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Sunday, October 23, 2016
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  • WASHINGTON - Just as surprising as Donald Trump’s nomination is the fact that many Republicans are embracing certain Trump positions that are antithetical to the party’s core beliefs. Some in the GOP, like Indiana’s Governor and Vice Presidential nominee Mike Pence, are bending over backwards to support statements by Trump that are way outside the party’s mainstream of thought—positions they couldn’t possibly share. The most egregious example is the way some Republicans have defended Trump’s unflinching admiration for Russian President Vladimir Putin, a tyrant and thug who Trump seems to view as a leadership model. It was just four years ago that the GOP nominee, Mitt Romney, harshly criticized President Barrack Obama for not taking the Putin threat seriously enough. Now the Russian menace seems to have evaporated in the eyes of Trump’s surrogates.  The hypocrisy on this is palpable. Undoubtedly, Republicans would have characterized Obama as traitorous had he lavished similar praise on the Russian leader as Trump has on Putin.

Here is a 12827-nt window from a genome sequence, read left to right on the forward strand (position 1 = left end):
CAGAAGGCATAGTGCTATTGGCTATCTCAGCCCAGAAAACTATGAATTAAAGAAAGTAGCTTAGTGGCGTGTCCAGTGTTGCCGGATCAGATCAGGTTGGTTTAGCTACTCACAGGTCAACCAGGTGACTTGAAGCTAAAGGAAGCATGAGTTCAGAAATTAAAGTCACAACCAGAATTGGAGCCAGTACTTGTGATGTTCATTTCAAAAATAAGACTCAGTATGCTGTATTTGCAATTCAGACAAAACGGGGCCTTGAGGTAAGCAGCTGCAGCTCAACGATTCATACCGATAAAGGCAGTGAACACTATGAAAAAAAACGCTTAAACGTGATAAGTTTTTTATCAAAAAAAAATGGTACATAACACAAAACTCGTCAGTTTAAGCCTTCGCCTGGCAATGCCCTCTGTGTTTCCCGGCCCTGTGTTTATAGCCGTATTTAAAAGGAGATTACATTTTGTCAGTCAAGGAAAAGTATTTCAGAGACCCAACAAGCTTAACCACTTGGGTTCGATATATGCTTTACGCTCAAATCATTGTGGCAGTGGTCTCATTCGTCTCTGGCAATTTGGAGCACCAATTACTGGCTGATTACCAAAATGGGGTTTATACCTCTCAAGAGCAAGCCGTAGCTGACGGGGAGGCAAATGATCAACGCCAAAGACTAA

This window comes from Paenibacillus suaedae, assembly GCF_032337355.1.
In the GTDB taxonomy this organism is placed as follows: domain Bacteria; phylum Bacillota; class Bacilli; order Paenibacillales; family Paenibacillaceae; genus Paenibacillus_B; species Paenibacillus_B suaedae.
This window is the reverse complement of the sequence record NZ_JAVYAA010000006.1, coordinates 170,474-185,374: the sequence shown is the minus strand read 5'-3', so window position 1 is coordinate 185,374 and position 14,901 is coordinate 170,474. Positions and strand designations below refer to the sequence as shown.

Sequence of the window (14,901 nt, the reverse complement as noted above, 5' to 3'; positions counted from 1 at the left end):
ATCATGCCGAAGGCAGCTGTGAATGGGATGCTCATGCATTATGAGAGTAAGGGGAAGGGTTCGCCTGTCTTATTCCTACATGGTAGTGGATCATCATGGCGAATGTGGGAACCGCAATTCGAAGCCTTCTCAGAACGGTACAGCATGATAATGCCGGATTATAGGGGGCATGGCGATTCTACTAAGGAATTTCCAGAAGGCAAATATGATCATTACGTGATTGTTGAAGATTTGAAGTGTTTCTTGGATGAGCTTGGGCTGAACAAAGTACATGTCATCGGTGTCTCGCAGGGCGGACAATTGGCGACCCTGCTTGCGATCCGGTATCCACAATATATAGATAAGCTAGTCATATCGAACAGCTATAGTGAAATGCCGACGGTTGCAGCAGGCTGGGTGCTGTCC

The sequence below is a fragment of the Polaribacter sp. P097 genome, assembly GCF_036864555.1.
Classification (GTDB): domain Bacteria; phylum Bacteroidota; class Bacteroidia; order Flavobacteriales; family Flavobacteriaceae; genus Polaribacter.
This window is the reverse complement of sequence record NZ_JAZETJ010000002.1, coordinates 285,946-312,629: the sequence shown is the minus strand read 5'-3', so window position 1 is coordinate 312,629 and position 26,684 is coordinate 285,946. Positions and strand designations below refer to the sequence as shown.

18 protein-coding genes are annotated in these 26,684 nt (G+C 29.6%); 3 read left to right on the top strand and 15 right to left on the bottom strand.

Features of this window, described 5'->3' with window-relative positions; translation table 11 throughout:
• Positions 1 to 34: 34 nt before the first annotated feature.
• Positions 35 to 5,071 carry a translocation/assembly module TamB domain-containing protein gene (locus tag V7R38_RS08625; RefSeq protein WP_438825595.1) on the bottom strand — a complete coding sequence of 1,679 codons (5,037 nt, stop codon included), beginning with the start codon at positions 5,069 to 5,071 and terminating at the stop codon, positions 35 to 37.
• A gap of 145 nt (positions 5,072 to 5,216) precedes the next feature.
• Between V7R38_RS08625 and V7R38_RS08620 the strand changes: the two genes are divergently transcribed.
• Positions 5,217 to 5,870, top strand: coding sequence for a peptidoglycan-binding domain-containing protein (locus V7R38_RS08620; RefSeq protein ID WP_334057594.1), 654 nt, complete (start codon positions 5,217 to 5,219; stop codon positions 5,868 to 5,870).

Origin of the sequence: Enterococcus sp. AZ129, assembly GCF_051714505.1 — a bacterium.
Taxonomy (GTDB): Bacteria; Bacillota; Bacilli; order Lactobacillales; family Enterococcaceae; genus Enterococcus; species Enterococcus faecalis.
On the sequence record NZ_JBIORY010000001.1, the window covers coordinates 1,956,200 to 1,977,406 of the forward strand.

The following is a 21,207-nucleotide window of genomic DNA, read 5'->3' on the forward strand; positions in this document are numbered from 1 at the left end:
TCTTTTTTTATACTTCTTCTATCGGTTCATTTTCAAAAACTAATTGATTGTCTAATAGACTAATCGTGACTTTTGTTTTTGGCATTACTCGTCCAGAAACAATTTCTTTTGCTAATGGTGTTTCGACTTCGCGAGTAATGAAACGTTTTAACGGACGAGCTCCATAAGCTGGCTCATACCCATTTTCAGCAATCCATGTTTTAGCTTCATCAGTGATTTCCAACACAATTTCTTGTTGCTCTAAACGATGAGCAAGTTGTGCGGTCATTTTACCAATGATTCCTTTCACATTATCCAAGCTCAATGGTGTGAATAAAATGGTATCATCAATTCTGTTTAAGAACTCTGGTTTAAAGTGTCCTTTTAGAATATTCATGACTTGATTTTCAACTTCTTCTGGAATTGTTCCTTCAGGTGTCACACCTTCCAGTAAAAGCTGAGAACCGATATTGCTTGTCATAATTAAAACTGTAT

• WASHINGTON – With the conventions over and three months to go, the dynamics of the 2016 campaign appear set. The presidential race between Hillary Clinton and Donald Trump is now Clinton’s to lose.  Granted, there are potential land mines and unforeseen circumstances that could shake things up, such as more embarrassing e-mails, even more incidents of terror, or a serious misstep on the campaign trail. But for now, certain facts are clear that point to a likely Clinton victory: 1. Democrats have been able to reframe the election as a referendum on Donald Trump’s values rather than a referendum on Hillary Clinton.  At their convention, Democrats turned Donald Trump’s slogan “Make America Great Again” on its head, arguing that America already is great and that to suggest otherwise is a smear on the country and its citizens. Trump’s dark themes of fear and resentment gave Democrats the opportunity to embrace positive themes of family values, American exceptionalism, and patriotism. Unless Trump can turn the election into a referendum on Clinton, Democrats will be fighting on their turf. 2. The successful Democratic Convention erased Trump’s lead as post-convention polls show Clinton now with a clear advantage.